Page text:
Study objectives: To develop and validate a questionnaire that assesses physicians' knowledge and attitudes about obstructive sleep apnea (OSA): the Obstructive Sleep Apnea Knowledge and Attitudes (OSAKA) questionnaire.
Design: Questionnaire study.
Setting: Physicians associated with the Washington University Physicians Network.
Participants: Twenty physicians in the pilot testing and 115 physicians in the final testing of the instrument.
Interventions: Physicians completed the OSAKA questionnaire containing sections regarding knowledge about OSA (18 items), attitudes about OSA (five items), and demographics of the study participants.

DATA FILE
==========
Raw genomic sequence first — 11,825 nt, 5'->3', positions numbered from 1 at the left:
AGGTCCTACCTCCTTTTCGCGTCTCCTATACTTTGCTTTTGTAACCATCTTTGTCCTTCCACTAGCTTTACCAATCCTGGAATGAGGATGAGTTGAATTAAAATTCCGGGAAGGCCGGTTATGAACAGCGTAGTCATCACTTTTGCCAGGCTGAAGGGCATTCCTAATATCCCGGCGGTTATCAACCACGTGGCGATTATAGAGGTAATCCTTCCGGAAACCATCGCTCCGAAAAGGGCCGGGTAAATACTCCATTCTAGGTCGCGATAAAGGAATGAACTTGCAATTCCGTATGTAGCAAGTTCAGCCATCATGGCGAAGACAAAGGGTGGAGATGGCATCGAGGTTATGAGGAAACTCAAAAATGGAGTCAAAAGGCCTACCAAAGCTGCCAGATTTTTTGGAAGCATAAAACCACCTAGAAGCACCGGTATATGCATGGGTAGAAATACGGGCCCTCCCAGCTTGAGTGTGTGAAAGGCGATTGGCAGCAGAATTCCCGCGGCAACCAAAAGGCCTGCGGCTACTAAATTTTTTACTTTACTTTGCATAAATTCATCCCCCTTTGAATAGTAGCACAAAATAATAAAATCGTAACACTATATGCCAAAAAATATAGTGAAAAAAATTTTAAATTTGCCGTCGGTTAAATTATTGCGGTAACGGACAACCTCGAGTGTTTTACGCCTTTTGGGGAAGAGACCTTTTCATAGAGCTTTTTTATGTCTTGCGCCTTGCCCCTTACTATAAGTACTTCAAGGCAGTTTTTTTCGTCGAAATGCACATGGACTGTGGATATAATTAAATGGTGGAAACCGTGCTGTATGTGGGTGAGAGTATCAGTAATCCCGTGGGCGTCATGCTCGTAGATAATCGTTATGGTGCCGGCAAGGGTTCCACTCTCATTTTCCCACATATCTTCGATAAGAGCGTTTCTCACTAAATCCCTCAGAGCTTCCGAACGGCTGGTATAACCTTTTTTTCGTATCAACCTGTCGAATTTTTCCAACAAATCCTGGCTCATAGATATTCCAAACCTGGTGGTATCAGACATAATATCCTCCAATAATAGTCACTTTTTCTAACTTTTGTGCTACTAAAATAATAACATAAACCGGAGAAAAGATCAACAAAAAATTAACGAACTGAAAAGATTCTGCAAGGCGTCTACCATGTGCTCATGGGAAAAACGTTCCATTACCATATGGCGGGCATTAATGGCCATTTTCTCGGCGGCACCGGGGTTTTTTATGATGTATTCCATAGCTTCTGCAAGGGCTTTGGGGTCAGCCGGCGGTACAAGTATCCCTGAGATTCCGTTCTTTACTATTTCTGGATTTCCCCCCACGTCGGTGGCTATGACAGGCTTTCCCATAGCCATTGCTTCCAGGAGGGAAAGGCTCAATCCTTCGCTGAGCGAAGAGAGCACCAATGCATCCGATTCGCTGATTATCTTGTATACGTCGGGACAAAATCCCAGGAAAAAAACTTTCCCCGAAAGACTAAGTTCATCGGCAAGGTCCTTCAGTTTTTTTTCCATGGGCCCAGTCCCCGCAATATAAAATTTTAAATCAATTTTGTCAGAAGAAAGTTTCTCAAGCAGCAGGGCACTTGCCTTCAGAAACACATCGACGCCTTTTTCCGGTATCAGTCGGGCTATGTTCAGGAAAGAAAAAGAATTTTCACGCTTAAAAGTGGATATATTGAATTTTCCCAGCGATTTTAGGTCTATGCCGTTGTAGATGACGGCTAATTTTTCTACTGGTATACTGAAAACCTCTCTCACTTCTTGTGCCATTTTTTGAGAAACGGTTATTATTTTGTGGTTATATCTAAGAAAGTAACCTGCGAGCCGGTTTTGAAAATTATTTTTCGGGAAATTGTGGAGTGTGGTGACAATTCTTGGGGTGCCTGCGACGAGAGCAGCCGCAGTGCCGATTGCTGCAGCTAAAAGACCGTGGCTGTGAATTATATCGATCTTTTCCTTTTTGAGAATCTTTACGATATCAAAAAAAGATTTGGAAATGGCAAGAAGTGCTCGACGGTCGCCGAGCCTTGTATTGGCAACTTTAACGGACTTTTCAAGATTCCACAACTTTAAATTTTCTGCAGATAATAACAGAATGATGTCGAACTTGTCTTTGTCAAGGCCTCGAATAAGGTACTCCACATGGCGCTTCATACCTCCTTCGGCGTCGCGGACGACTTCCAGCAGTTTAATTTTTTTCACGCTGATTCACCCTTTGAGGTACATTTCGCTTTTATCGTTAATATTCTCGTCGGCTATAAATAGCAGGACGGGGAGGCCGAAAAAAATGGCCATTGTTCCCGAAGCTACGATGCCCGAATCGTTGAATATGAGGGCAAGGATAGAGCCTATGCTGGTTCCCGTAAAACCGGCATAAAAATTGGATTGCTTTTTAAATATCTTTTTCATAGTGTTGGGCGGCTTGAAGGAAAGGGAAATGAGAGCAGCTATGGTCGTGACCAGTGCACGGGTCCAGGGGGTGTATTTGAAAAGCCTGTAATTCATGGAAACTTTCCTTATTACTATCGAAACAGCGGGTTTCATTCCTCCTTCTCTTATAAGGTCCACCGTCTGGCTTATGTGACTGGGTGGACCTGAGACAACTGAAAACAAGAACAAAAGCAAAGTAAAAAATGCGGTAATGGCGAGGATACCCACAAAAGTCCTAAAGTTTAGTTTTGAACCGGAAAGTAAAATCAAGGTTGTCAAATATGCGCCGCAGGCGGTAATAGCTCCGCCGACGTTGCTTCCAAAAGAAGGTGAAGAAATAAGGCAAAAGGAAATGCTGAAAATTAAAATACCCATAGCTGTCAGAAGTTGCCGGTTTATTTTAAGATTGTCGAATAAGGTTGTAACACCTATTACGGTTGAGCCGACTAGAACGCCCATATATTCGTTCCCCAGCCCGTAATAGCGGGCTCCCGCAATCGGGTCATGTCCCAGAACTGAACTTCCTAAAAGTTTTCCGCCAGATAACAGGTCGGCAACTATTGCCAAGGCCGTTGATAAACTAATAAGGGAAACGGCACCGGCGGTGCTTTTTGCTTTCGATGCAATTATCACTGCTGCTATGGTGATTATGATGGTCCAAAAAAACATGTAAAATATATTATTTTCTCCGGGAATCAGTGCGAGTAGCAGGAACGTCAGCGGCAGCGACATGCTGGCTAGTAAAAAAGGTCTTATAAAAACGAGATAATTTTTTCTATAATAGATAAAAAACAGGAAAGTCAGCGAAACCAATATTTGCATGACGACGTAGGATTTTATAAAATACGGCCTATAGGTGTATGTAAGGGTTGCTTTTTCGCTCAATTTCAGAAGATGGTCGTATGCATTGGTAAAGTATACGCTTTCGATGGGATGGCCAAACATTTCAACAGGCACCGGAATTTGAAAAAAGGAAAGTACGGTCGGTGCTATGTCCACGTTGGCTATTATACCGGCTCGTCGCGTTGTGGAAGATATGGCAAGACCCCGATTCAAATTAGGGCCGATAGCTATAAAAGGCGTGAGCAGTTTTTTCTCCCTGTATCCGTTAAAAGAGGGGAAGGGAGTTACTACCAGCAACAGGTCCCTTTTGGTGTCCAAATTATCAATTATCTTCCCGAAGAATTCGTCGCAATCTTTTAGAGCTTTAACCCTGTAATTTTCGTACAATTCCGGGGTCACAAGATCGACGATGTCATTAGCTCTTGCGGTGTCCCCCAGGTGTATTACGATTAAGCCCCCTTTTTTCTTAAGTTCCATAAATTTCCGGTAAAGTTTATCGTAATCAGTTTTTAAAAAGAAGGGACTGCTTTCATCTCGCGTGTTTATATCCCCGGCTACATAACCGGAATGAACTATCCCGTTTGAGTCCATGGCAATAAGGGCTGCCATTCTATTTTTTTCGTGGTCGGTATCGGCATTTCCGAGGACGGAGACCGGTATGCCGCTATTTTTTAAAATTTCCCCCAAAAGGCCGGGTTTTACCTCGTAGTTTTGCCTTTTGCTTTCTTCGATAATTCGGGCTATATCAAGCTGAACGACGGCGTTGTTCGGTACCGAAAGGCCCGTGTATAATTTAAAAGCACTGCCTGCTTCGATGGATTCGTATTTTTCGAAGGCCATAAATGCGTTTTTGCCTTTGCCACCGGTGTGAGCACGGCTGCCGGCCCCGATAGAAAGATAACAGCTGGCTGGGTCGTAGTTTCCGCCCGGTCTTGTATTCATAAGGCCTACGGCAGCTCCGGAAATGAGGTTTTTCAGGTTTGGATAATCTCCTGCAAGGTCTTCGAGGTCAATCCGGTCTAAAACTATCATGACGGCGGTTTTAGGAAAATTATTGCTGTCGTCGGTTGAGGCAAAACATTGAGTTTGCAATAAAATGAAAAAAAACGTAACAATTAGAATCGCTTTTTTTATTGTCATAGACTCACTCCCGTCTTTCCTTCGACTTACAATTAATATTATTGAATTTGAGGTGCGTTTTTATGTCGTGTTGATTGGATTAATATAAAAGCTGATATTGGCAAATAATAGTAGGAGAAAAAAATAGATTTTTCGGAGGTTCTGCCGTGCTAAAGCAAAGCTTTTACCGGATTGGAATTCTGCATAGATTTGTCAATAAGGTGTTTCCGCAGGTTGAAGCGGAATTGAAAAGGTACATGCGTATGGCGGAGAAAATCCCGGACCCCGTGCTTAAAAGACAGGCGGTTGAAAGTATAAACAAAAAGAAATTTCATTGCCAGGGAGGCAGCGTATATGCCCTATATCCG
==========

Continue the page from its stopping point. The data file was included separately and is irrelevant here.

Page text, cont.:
Measurements and results: Knowledge scores ranged from 0 to 18 (mean+/-SD=13.3+/-2.8). Individual knowledge items did not differ significantly by gender or by whether or not respondents had completed subspecialty training. The five attitude items were significantly correlated with one another. Knowledge scores correlated with the 5-item attitude scale. There was a negative correlation between age and knowledge (r=-0.368, P<0.001) and between age and the single attitude item pertaining to physicians' confidence in managing patients with OSA (r=-0.198, P=0.036); thus, the older the respondent, the lower the knowledge score and the less confident they were in managing patients with OSA.
Conclusions: The OSAKA appears to be a useful instrument to measure physicians' knowledge about OSA, their views on its importance as a clinical disorder, and their confidence in identifying and managing patients with this disorder.